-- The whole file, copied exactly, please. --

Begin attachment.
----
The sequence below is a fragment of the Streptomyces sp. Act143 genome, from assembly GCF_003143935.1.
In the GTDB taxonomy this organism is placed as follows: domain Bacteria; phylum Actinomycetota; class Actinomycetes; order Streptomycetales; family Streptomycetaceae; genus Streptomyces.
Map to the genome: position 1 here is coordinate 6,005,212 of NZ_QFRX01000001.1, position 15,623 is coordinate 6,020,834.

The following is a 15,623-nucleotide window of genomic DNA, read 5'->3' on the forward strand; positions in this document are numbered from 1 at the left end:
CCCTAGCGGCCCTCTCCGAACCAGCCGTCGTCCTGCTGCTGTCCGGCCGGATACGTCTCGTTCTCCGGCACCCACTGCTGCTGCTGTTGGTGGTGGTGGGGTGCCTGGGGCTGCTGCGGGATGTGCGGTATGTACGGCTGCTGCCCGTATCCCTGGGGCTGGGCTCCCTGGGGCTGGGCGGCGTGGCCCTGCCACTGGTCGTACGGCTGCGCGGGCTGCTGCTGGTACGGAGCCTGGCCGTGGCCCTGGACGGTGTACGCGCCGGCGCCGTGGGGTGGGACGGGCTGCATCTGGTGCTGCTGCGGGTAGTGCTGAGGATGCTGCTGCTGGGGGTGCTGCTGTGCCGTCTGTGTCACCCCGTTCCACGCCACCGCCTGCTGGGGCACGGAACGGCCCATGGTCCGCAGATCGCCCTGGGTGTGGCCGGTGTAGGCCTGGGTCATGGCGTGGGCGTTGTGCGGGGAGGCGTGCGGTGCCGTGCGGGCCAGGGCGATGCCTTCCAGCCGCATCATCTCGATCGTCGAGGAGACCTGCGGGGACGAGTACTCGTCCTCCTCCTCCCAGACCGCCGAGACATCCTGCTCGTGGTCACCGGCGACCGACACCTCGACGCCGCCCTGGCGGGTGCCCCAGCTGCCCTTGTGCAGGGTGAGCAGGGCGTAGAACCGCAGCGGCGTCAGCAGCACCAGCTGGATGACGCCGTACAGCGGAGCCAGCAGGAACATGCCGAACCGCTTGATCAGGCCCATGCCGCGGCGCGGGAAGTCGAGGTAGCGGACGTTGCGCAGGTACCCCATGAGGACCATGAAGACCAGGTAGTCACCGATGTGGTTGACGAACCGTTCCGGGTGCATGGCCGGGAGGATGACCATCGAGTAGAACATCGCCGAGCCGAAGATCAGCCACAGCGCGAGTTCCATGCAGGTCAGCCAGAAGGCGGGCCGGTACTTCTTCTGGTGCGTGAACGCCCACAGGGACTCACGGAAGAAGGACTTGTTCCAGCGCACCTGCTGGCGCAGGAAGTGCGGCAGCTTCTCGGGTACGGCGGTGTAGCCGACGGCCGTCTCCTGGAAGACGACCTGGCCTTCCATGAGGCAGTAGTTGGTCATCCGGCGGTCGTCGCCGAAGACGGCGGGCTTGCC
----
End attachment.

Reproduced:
The sequence below is a fragment of the Streptomyces sp. Act143 genome, from assembly GCF_003143935.1.
In the GTDB taxonomy this organism is placed as follows: domain Bacteria; phylum Actinomycetota; class Actinomycetes; order Streptomycetales; family Streptomycetaceae; genus Streptomyces.
Map to the genome: position 1 here is coordinate 6,005,212 of NZ_QFRX01000001.1, position 15,623 is coordinate 6,020,834.

The following is a 15,623-nucleotide window of genomic DNA, read 5'->3' on the forward strand; positions in this document are numbered from 1 at the left end:
CCCTAGCGGCCCTCTCCGAACCAGCCGTCGTCCTGCTGCTGTCCGGCCGGATACGTCTCGTTCTCCGGCACCCACTGCTGCTGCTGTTGGTGGTGGTGGGGTGCCTGGGGCTGCTGCGGGATGTGCGGTATGTACGGCTGCTGCCCGTATCCCTGGGGCTGGGCTCCCTGGGGCTGGGCGGCGTGGCCCTGCCACTGGTCGTACGGCTGCGCGGGCTGCTGCTGGTACGGAGCCTGGCCGTGGCCCTGGACGGTGTACGCGCCGGCGCCGTGGGGTGGGACGGGCTGCATCTGGTGCTGCTGCGGGTAGTGCTGAGGATGCTGCTGCTGGGGGTGCTGCTGTGCCGTCTGTGTCACCCCGTTCCACGCCACCGCCTGCTGGGGCACGGAACGGCCCATGGTCCGCAGATCGCCCTGGGTGTGGCCGGTGTAGGCCTGGGTCATGGCGTGGGCGTTGTGCGGGGAGGCGTGCGGTGCCGTGCGGGCCAGGGCGATGCCTTCCAGCCGCATCATCTCGATCGTCGAGGAGACCTGCGGGGACGAGTACTCGTCCTCCTCCTCCCAGACCGCCGAGACATCCTGCTCGTGGTCACCGGCGACCGACACCTCGACGCCGCCCTGGCGGGTGCCCCAGCTGCCCTTGTGCAGGGTGAGCAGGGCGTAGAACCGCAGCGGCGTCAGCAGCACCAGCTGGATGACGCCGTACAGCGGAGCCAGCAGGAACATGCCGAACCGCTTGATCAGGCCCATGCCGCGGCGCGGGAAGTCGAGGTAGCGGACGTTGCGCAGGTACCCCATGAGGACCATGAAGACCAGGTAGTCACCGATGTGGTTGACGAACCGTTCCGGGTGCATGGCCGGGAGGATGACCATCGAGTAGAACATCGCCGAGCCGAAGATCAGCCACAGCGCGAGTTCCATGCAGGTCAGCCAGAAGGCGGGCCGGTACTTCTTCTGGTGCGTGAACGCCCACAGGGACTCACGGAAGAAGGACTTGTTCCAGCGCACCTGCTGGCGCAGGAAGTGCGGCAGCTTCTCGGGTACGGCGGTGTAGCCGACGGCCGTCTCCTGGAAGACGACCTGGCCTTCCATGAGGCAGTAGTTGGTCATCCGGCGGTCGTCGCCGAAGACGGCGGGCTTGCC